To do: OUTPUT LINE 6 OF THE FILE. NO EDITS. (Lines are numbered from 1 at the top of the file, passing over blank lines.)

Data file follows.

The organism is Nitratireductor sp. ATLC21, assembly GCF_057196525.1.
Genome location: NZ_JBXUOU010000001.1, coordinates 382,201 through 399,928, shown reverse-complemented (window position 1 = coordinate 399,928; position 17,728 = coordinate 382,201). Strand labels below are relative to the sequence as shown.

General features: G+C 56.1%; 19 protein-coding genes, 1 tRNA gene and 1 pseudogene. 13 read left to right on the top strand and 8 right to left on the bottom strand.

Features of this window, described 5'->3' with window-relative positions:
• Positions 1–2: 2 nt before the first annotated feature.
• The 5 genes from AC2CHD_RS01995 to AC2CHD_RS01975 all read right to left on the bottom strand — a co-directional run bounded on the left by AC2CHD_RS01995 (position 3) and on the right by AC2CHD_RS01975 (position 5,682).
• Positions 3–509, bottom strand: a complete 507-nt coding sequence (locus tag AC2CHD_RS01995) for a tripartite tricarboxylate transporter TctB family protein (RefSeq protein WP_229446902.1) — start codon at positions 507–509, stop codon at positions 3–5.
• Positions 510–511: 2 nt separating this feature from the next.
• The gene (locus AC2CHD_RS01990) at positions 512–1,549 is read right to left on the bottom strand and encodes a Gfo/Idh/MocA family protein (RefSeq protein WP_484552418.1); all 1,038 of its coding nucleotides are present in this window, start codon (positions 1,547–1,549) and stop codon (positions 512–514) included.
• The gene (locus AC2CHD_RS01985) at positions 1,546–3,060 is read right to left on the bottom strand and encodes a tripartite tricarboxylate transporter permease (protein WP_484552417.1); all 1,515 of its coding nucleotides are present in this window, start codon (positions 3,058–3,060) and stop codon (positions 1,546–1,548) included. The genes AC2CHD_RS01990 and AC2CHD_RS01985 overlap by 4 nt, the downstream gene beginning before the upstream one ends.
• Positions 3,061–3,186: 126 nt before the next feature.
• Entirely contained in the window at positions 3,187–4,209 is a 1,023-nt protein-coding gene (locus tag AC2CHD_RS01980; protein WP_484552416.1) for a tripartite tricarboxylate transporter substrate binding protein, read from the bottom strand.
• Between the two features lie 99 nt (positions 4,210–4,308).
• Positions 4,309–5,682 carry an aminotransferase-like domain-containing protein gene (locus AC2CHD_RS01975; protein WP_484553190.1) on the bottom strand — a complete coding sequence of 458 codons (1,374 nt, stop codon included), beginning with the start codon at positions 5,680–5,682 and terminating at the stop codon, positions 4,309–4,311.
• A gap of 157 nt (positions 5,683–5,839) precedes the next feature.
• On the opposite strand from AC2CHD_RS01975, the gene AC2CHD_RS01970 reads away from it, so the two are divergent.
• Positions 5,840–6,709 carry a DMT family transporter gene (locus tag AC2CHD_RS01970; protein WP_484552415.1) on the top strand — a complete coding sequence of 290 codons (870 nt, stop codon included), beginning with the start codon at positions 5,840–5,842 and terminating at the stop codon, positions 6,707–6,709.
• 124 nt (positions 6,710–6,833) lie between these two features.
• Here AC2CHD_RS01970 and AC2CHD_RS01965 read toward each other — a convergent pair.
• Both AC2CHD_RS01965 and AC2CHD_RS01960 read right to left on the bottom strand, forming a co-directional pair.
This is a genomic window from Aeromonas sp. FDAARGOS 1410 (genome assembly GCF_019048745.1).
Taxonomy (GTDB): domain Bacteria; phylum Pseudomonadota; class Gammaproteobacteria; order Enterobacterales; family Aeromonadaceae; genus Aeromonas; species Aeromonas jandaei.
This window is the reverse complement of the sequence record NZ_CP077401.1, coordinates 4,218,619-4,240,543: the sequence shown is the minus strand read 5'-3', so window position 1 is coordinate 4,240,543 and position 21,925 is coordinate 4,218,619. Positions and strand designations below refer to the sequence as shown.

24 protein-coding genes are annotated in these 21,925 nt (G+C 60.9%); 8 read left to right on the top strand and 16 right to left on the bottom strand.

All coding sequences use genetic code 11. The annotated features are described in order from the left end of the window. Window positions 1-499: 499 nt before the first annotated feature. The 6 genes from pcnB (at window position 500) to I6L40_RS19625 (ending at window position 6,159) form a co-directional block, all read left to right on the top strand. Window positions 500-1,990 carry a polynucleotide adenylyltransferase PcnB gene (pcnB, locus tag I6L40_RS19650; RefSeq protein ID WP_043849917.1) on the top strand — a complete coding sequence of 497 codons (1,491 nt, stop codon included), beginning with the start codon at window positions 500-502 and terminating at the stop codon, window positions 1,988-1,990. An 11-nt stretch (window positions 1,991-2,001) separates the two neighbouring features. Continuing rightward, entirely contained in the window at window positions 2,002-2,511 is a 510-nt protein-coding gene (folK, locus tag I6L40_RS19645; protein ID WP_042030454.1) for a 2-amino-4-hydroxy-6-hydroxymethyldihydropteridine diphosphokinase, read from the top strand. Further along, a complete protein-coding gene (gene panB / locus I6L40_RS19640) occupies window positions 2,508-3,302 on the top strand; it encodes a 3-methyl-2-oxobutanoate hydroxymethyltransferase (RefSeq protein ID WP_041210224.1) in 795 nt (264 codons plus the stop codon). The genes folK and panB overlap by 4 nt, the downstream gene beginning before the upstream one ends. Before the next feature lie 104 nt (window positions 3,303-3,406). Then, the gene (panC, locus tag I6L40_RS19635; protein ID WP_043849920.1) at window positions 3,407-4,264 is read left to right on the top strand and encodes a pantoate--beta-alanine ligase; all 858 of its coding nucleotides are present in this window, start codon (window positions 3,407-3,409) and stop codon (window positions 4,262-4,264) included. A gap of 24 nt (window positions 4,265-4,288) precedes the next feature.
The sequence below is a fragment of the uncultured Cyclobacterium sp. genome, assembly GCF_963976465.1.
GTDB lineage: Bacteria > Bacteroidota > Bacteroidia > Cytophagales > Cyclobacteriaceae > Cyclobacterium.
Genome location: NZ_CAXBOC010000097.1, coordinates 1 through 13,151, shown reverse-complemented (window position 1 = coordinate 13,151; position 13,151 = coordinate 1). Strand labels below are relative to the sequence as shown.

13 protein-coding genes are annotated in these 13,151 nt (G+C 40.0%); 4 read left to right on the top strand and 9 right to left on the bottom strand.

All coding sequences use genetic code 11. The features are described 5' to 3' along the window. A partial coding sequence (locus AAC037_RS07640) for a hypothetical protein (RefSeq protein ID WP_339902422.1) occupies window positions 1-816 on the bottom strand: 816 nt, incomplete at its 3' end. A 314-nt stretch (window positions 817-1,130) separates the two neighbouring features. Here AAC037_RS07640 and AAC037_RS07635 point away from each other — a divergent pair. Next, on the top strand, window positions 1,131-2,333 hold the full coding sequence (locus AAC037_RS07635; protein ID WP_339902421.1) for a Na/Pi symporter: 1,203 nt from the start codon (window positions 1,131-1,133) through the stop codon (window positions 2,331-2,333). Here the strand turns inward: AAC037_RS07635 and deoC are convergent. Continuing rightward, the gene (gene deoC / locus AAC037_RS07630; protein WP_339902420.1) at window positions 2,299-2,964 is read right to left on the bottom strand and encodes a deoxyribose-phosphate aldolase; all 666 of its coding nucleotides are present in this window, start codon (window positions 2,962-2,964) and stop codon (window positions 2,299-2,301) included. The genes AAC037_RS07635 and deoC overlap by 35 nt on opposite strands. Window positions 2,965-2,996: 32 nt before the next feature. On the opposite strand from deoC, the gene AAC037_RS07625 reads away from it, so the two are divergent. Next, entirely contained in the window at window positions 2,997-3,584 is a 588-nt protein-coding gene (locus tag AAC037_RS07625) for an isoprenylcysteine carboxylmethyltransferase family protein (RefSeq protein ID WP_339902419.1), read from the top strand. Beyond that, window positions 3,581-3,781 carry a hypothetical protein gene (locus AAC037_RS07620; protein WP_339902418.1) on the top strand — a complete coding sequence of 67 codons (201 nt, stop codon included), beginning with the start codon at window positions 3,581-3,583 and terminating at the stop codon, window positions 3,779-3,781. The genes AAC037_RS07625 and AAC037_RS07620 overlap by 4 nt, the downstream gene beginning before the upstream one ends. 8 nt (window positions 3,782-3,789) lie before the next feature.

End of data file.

• The 5 genes from AC2CHD_RS01995 to AC2CHD_RS01975 all read right to left on the bottom strand — a co-directional run bounded on the left by AC2CHD_RS01995 (position 3) and on the right by AC2CHD_RS01975 (position 5,682).